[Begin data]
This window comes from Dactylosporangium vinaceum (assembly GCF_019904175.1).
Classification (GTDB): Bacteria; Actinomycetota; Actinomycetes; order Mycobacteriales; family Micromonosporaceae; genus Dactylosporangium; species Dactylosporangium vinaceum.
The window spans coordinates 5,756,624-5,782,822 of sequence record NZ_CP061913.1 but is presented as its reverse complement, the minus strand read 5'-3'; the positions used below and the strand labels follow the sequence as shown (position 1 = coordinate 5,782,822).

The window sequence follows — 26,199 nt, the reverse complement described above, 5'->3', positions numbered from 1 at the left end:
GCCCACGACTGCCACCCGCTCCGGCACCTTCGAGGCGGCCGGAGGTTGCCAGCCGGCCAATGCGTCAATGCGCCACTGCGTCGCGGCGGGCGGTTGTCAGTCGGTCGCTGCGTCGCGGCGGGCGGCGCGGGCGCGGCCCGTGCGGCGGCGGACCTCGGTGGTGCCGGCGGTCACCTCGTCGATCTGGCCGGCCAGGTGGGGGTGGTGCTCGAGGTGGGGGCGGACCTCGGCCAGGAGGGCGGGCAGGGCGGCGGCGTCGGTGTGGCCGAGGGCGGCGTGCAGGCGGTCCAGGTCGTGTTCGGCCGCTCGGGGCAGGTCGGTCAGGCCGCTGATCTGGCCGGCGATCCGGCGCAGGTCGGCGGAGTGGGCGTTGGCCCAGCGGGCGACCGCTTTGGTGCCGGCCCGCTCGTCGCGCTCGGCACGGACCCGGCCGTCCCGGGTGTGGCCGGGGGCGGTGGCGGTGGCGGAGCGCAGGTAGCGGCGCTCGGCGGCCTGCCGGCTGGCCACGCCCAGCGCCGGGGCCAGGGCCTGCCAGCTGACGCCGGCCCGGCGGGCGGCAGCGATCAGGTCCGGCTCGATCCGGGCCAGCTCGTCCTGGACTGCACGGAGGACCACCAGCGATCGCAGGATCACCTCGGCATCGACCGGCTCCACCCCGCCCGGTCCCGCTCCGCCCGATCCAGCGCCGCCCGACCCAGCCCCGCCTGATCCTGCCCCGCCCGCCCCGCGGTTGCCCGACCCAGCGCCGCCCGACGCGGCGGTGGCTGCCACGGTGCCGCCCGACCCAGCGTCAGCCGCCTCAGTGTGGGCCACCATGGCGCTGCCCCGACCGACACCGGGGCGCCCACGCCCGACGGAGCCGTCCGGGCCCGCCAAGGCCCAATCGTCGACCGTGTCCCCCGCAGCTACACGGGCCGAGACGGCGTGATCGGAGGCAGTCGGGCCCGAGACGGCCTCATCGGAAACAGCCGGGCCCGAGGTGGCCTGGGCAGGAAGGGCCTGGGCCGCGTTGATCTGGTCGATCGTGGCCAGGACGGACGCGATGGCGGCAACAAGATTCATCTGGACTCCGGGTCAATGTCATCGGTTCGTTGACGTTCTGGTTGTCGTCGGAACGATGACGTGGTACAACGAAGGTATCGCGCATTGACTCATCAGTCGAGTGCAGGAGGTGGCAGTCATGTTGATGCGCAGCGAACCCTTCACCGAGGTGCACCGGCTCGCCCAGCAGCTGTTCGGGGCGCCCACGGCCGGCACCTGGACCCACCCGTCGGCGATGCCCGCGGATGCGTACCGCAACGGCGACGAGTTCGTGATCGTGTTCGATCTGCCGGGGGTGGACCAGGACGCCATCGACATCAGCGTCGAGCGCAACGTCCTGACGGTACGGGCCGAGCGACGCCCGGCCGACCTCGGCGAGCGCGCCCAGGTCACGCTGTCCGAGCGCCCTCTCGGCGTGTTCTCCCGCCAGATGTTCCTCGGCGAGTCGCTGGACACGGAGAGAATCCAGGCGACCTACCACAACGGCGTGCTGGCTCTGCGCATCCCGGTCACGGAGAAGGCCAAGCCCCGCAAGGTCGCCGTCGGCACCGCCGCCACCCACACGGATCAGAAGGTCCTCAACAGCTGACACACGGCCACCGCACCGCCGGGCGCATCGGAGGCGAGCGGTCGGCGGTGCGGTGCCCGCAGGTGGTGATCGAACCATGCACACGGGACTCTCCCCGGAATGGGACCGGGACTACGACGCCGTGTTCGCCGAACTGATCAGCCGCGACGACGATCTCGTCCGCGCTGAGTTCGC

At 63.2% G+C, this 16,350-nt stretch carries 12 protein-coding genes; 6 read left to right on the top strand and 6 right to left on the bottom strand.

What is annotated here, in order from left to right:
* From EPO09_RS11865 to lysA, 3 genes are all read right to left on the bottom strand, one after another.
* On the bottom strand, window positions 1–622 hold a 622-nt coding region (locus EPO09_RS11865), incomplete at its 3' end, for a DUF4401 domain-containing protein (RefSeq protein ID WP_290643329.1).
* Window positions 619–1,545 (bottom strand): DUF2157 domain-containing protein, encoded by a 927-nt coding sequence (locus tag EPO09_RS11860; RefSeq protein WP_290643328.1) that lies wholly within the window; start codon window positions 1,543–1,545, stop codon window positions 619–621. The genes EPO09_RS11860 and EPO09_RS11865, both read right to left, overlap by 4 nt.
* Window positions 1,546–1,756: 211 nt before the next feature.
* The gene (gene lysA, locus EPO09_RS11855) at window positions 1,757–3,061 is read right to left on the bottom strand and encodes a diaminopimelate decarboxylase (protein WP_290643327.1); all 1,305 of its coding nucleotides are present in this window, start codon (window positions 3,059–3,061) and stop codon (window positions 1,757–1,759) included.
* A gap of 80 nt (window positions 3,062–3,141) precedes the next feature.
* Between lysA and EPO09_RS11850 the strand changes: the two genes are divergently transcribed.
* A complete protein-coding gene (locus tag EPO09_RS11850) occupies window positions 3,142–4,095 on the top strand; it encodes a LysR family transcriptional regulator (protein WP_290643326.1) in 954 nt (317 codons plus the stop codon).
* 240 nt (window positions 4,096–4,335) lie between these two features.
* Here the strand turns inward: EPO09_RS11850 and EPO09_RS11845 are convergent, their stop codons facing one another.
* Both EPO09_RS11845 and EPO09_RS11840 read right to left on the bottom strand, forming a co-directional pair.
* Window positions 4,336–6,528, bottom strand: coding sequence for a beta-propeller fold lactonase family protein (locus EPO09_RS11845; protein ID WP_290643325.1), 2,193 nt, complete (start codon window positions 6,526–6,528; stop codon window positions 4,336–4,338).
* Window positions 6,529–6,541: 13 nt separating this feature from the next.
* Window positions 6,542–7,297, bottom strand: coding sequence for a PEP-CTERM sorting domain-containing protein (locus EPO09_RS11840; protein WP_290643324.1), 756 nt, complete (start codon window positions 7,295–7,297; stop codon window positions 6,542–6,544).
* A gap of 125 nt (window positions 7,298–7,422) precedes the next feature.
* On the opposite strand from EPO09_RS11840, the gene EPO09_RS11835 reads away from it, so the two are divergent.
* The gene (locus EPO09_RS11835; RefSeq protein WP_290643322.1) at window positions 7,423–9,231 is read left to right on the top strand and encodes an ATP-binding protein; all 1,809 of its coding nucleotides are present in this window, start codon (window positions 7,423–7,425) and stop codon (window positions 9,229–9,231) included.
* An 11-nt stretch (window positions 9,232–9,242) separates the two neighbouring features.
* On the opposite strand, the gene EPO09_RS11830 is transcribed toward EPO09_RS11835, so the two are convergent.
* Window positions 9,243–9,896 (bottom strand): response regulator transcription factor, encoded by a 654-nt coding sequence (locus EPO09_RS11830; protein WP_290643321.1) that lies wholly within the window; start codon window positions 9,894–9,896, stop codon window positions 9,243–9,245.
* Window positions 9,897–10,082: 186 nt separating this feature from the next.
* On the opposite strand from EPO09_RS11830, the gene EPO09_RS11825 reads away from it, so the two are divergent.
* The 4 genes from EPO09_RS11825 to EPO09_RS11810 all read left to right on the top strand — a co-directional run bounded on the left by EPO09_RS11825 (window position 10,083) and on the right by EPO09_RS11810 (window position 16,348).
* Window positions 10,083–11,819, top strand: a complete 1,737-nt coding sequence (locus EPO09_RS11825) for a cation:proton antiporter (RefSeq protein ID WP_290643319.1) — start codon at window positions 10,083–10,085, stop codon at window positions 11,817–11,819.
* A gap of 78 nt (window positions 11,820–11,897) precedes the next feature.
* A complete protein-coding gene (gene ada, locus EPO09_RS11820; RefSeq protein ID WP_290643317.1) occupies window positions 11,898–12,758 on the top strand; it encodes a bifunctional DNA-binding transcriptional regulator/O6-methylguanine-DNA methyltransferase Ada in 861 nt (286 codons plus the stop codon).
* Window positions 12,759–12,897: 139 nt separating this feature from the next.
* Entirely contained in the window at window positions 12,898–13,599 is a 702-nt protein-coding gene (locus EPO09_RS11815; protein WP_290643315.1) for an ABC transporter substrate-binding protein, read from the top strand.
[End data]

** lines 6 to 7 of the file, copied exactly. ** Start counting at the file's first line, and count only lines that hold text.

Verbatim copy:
At 63.2% G+C, this 16,350-nt stretch carries 12 protein-coding genes; 6 read left to right on the top strand and 6 right to left on the bottom strand.

What is annotated here, in order from left to right: